But, he said, protection is not enough. "If we hope to build democracy in Kosovo, we must do more than ensure the safety of all its residents. We must allocate the necessary resources to accomplish the job." He said it was "unacceptable" for the UN mission to beg for the funds that had been pledged to it by the international community, and for the UN not to be able to stick to its promise to the people of Kosovo of ensuring law and order and providing police protection. "If you are not completely behind our efforts, our efforts may fail," Dr. Kouchner told the Council.
I understand that he was greeted warmly and with a lot of encouragement from all members of the Security Council.
In Mitrovica yesterday, as everyone knows, there was a very ugly and chaotic afternoon which Philip Anido will describe in detail. We are ourselves awaiting further analyses from UNMIK Police. Basically, following a brawl between a Serb and an Albanian on the northern side, there followed some two hours of grenades and gunfights, resulting in the injuries of some 17 Kosovo Serbs--at least one critically--five Kosovo Albanians and at least 15 KFOR soldiers. None have life-threatening injuries. After things seemed to have quieted down, an RPG was fired into one of the three apartments to which we had assisted returns of some Kosovo Albanians on Friday.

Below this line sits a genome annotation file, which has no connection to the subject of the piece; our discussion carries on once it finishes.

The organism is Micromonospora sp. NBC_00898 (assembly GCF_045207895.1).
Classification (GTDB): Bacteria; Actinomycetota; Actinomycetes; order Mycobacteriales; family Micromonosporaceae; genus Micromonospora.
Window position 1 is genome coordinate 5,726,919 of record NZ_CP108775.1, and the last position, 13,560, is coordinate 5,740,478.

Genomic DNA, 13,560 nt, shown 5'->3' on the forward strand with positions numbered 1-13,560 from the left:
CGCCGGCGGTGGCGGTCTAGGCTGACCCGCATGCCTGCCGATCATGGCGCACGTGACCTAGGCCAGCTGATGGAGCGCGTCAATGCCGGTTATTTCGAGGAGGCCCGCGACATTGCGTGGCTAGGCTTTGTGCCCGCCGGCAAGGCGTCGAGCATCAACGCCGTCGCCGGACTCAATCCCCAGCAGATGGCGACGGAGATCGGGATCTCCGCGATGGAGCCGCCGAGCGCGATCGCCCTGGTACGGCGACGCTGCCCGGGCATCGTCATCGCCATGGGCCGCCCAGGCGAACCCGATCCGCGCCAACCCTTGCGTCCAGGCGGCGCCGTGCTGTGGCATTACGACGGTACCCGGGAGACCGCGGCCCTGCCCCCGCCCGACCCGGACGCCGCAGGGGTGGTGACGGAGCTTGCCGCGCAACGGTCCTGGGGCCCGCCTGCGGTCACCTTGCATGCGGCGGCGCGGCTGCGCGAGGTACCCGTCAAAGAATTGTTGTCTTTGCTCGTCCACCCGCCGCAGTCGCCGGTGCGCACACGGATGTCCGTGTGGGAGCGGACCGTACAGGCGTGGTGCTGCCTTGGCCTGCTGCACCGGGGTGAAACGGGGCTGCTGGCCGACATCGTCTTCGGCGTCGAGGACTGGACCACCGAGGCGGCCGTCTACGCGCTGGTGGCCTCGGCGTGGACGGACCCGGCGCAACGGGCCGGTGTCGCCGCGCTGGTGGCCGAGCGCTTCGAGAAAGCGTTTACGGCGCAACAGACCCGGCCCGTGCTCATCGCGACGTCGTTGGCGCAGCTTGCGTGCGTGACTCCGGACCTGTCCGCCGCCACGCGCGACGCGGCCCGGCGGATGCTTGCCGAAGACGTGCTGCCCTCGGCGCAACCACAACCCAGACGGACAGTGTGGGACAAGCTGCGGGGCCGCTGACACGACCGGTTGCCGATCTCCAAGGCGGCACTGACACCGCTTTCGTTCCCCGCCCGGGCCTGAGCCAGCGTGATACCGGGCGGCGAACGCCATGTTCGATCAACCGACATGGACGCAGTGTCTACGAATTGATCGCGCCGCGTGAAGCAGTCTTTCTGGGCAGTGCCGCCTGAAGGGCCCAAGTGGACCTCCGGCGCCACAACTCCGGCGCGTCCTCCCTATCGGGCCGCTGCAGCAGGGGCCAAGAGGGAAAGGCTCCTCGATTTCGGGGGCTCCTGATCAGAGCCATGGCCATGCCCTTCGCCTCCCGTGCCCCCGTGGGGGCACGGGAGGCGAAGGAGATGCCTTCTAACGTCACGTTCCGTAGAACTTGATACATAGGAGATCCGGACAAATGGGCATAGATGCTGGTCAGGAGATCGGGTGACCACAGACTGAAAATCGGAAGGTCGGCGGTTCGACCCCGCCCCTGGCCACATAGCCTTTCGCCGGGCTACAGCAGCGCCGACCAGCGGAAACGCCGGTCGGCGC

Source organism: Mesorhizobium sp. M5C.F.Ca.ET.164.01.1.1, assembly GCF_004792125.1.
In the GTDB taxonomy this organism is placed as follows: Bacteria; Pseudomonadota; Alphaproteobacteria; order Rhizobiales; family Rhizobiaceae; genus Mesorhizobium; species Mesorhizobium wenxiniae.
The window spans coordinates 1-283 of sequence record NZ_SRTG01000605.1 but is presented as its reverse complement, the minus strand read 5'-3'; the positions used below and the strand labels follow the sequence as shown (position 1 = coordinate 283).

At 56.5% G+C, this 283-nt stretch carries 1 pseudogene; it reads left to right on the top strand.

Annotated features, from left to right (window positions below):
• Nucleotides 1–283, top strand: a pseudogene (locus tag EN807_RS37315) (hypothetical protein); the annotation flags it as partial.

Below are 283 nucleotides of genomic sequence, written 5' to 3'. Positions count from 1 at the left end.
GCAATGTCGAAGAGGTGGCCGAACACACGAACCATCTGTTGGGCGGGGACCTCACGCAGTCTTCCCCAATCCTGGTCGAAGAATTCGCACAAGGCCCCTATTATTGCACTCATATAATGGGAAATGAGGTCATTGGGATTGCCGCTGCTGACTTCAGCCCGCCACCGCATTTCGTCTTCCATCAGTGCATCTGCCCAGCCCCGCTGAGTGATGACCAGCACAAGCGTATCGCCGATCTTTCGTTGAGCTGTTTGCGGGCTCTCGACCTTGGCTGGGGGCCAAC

Principal Deputy SRSG Jock Covey may go to Mitrovica today. He was there yesterday, meeting with local leaders and with Supreme Allied European Commander (SACEUR) General Clark at the time that the disturbances began.
UNMIK Police are now checking all the apartments in the three blocks to which Albanians returned to ensure that they are content with staying there. We are not encouraging further returns at this moment.
Just before the violence erupted, a few Serbs had registered with UNMIK, expressing their desire to return home in the south. This process was interrupted by the violence, but is continuing today in Mitrovica.